Times Bulletin Editor

VAN WERT - In a shocking move, the Van Wert County Commissioners on Thursday announced that they are exiting the contract with Ohio State University Extension for an economic development office. The commissioners made the announcement to tell the county about the office's notification to OSU Extension in Columbus.

"The commissioners no longer see the advantages of the relationship," the commissioners wrote in a released statement. "The commissioners are excited about the possibilities this change will introduce. It introduces a new paradigm for community and economic development in our county that will controlled at the local level."

However, there are questions about whether or not the commissioners' actions will actually cancel the contract. The original contract with OSU Extension dates back to May 21, 2002 when the deal was signed by six persons, only one of whom was representing the county commissioners' office. Also, the contract stipulates that the agreement can be canceled by either side with a one-year notice.

For the commissioners, the move is about restoring local control.
Commissioner Thad Lichtensteiger stated, "I think not being bogged down in a comprehensive committee structure is a big advantage. We need to be more flexible and reactive."

The commissioners did not put forward a replacement plan, saying the next economic development effort will take shape once the City of Van Wert decides if it wants to be a part of a new board. Also decisions would be expected from several other groups, including the Community Improvement Corporation, Business Development Corporation, Main Street Van Wert, the Convention and Visitor's Bureau, and the Van Wert Area Chamber of Commerce.

"We look around the county, and we don't see the growth we'd like to see," Lichtensteiger said. "We see the continuing exodus of businesses and people, and we think it's time for a new approach. We use this [OSU Extension] because it's the status quo, but we don't see the status quo being effective... We don't see this system as being advantageous although it was at one time."

It was noted that this move by the commissioners would have no effect on 4-H or any other extension programs within the county.

The relationship between the county and OSU Extension has been a rocky one since former County Economic Development Director Sarah Smith was fired in July 2012. Lichtensteiger had been one of the loudest critics of OSU firing the director without the knowledge or agreement of county officials. Cindy Leis was hired to take the position beginning January 2013. In May, Smith was hired by the county as the county business outreach coordinator.

The idea of breaking with OSU Extension was brought forward by the commissioners in a July 30, 2013 meeting with Van Wert City Council and other local economic development partners. No consensus was reached in that summit meeting that featured many angry comments from several local leaders.

In the months since Smith was brought into the county's economic development efforts, some have reported confusion over the presence of two offices, and many have reported disagreements between Leis' office and Smith's office.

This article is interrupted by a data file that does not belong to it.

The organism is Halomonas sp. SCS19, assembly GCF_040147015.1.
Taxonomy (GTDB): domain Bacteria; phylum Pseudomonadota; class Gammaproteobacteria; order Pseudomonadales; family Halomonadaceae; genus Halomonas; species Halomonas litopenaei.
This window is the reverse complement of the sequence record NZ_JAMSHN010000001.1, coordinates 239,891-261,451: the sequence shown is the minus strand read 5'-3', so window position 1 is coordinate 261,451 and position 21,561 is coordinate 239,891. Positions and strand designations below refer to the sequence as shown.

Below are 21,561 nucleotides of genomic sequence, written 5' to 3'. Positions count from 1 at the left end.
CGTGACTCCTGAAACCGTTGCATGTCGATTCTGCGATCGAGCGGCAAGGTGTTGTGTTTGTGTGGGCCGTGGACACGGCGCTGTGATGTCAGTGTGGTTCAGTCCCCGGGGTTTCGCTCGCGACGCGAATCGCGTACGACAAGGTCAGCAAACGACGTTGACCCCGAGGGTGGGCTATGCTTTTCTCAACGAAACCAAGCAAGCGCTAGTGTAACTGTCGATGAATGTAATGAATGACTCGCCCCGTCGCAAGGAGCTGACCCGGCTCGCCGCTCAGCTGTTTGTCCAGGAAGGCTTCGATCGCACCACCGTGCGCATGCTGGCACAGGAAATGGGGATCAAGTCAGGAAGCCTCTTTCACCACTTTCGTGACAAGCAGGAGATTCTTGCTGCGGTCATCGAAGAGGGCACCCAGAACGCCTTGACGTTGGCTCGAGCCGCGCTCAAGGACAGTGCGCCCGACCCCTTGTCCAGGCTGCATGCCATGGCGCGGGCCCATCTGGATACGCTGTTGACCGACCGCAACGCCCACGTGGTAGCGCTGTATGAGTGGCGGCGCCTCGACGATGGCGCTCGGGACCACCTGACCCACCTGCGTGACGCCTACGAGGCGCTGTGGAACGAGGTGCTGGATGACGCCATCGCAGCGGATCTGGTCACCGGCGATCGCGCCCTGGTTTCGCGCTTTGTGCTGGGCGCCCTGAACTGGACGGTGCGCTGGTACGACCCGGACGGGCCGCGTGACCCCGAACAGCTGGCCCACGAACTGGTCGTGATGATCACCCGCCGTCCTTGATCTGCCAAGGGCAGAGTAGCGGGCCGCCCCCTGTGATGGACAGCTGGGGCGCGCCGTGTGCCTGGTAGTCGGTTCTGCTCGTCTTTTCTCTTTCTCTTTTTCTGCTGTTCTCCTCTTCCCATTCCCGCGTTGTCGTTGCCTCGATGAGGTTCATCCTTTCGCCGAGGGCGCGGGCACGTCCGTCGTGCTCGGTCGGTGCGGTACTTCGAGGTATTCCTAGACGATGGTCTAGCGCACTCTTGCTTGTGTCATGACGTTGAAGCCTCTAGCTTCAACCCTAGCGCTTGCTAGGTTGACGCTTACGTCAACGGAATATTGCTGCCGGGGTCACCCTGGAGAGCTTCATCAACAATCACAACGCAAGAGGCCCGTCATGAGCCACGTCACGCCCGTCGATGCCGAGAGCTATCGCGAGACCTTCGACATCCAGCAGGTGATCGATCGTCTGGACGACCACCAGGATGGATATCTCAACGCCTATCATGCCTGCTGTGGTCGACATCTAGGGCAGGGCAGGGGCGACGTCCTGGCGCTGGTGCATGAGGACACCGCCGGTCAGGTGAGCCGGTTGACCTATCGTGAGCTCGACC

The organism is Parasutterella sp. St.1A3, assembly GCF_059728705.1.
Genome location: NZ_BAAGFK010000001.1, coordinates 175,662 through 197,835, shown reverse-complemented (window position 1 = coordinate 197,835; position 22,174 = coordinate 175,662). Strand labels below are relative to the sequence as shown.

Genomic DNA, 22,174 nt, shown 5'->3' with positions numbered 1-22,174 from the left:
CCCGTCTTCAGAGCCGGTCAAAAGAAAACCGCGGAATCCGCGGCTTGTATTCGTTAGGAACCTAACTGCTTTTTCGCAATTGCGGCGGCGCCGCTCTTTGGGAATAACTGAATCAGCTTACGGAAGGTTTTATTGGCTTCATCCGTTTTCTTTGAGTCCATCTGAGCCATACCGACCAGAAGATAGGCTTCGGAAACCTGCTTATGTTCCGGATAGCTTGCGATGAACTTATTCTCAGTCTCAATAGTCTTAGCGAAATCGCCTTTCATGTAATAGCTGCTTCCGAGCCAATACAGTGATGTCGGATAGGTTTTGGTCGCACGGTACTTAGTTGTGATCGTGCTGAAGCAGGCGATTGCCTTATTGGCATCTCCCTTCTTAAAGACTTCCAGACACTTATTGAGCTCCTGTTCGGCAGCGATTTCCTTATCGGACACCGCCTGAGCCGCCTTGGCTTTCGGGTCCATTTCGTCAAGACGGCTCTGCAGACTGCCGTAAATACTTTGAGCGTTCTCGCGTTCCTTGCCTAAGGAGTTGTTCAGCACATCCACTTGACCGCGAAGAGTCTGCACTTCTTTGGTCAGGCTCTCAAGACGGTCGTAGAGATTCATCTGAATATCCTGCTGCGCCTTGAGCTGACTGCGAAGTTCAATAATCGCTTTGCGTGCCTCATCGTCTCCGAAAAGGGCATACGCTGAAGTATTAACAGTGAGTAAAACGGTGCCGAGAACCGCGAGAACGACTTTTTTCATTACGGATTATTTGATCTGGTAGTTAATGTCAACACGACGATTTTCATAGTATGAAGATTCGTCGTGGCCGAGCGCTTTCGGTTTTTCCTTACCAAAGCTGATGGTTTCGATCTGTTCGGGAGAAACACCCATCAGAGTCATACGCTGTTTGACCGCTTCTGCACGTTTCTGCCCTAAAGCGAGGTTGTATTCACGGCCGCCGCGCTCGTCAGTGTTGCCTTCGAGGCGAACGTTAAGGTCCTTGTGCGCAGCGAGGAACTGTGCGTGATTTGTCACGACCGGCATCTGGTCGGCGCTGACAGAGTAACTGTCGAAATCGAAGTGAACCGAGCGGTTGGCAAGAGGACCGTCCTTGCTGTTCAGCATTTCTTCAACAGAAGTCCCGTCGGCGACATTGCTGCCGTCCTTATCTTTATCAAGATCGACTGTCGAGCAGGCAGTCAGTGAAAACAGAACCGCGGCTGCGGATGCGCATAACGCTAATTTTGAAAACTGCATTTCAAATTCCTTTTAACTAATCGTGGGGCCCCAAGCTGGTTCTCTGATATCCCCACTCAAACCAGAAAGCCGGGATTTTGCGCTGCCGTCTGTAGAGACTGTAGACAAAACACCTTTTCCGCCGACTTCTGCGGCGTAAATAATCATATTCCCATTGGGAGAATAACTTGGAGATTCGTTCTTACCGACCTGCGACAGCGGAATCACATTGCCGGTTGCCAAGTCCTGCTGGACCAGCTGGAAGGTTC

Smith confirmed on Thursday, "For the past seven months, there's been constant bickering and confusion and things aren't working, so we have to do something different. We have to do something more."

A statement from Commissioner Todd Wolfrum is printed in today's Opinion section which is printed beginning on page A4. In in, he compares population figures of surrounding counties to Van Wert County and writes about the county's population drop, "We are not placing blame for what has happened here squarely on the OSU Extension system. What we can say is that the system didn't prevent it and doesn't appear to be preventing it's continuation."

Commissioner Stan Owens stressed the need for a new structure of some sort using current businesspeople for sound advice.

"We need to streamline the structure for getting things done here rather than everything needing to go to one select group that want to determine what gets done and what doesn't," Owens commented.

The Van Wert County Economic Development Office is funded from three entities: The City of Van Wert, who pays 60 percent through the hotel-motel tax collected, OSU Extension, which contributes 30 percent of the funding for the office, and Van Wert County, whose contribution is 10 percent of the total.

The effort is guided locally by the county's Economic Development Advisory Board which features equal representation between county and city. Lichtensteiger is a part of that group, as is Van Wert Mayor Don Farmer.

The current president of the advisory board, Staci Kaufman, noted that pulling out of the agreement is the county's prerogative, but did note that the one-year notice clause would seem to indicate that they had breached the agreement itself.

Kaufman defended the system under OSU Extension. She commented, "The Economic Development Advisory Committee believes in the strengths of the agreement with the OSU Extension, that it is a solid system, and that it will lead the county in the right direction. The path we go down from this point on will require some discussion with the county commissioners as to their plans for county economic development and defining the roles of the entities involved."

The commissioners emphasized that they don't have a specific plan to propose at this point and will not until the city decides on its next move. A timetable for that decision has not been set. Farmer offered no comment Thursday evening.

Wolfrum explained, "We don't want to be in charge of economic development, we just want someone to be accountable for results. If a system isn't working, that person is accountable for it. Because we're accountable to the people we represent, so somebody should be accountable to us."